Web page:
A Longwinded Review – Arsis’s “Unwelcome”

The one criticism I have for metal as a genre is that it takes itself too seriously. As a metalhead myself, I find it slightly ironic – namely because so much of the genre is rather laughable. A frenetic and guttural ode to Dionysus? It exists. Songs about fermented offal discharge? Yup. If not directly funny, I hope that it’s at least puzzlingly amusing to someone else besides me…

Arsis - "Forced To Rock" Music Video Still

Arsis – “Forced To Rock” Music Video Still

Yet for some reason, metal is the only genre I can happily listen to regardless of the content and message behind the lyrics. The practical side of me can admit that much of that may stem from the inaudibility of individual words, which of course are screamed and growled rather than annunciated. But on the whole, I can discern enough to know that most metal bands get hung up on aggression. However, the four members of technical death metal band Arsis are helping to alleviate their genre from the weight of its own interests.

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Unlocking The Truth – An Unadulterated Take on Modern Metal

There is something beautiful about vulnerability. We often get hung up on the scarier side of chasing dreams, but the very spirit that arms you against the threat of failure makes life worth living.

I’m often reminded of this in unexpected places. Most recently, I’ve found myself inspired by three sixth-graders in Brooklyn: Malcom Brickhouse, Jarad Dawkins, and Alec Atkins who together form an up and coming metal band Unlocking The Truth.

Unlocking the Truth - Atkins, Dawkins, & Brickhouse

Unlocking the Truth – Atkins, Dawkins, & Brickhouse

Maintaining a band isn’t the path of most middle schoolers, but the trio is extremely passionate about writing and performing their music. However I want to caution against viewing their work as childish enthusiasm. Above all else, Unlocking The Truth is an unbridled expression of creativity. The fact that the band member’s are young is intriguing, but ultimately incidental.

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The Pioneering Harmony of Animals As Leaders

I absolutely love metal. As a music junkie, it can be difficult to be so passionate about a genre when no one else around you enjoys it.  I’m always trying to get people into it, but no amount of persuasion, indoctrination, or even coercion seems to do the trick. Apparently people dislike death metal growls, pig squeals, and machine-gun double bass…


Enter progressive instrumental band Animals As Leaders. Founded by guitar virtuoso Tosin Abasi, the trio seamlessly steps across their backgrounds in jazz, electronica, and even classical to form their relentlessly innovative sound. Unlike a lot of the other metal out there, there is a heightened precision about Animals As Leaders. It’s a good thing, given that they often times straddle disparate musical stylings and time signatures simultaneously.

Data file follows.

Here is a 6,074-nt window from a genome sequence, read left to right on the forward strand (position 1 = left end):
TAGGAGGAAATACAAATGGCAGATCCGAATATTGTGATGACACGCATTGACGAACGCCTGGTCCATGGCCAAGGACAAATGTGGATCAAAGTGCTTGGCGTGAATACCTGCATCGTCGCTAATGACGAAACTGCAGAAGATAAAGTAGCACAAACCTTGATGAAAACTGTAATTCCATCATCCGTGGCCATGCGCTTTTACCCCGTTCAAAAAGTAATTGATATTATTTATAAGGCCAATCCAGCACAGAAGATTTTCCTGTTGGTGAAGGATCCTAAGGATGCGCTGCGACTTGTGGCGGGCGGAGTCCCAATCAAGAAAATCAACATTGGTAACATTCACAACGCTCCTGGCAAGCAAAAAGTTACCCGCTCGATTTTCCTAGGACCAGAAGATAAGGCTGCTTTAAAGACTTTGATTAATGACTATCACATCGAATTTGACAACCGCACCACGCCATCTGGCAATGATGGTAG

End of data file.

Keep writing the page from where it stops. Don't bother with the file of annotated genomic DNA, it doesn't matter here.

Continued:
If you are a fellow metal head or an adventuresome listener, be sure to give them a try!

Meshuggah – Dancing to a Discordant System

Hands down, the five members of Meshuggah are the unsung heroes of contemporary musical composition. Since forming in 1987, the band has become an irrevocable driving force behind extreme metal. And while their contributions are well recognized within their genre, they are one of the most important forces of ingenuity across all musical traditions regardless of personal taste.

Jens Kidman

Jens Kidman

Meshuggah has long since carved a niche for itself through a ceaselessly progressive approach to music. The band often experiments with insanely complicated polyrhythms and alternate tunings on custom-built eight-string guitars in an effort to keep their work untainted by convention. Yet while their music is technically complex, the creative drive is focused rather on writing songs that bring the listener outside of his or herself. In an interview, Mårten Hagström elaborates, “it doesn’t matter if something is hard to play or not. The thing is, what does it do to your mind when you listen to it? Where does it take you?”

Tomas Haake

Tomas Haake

Perhaps it is because they don’t entertain a mainstream audience that the progressive character of the band has been unwavering throughout the last 25 years. In lieu of worrying about sales, the core focus of the band lies in exploration – not only of each member’s creative capacity, but also the limits of what we define as music.

If you’re feeling adventuresome, check out the video below of their live 2010 performance of “Perpetual Black Second” in Tokyo and be sure to track down their recently-released LP entitled “Koloss.”

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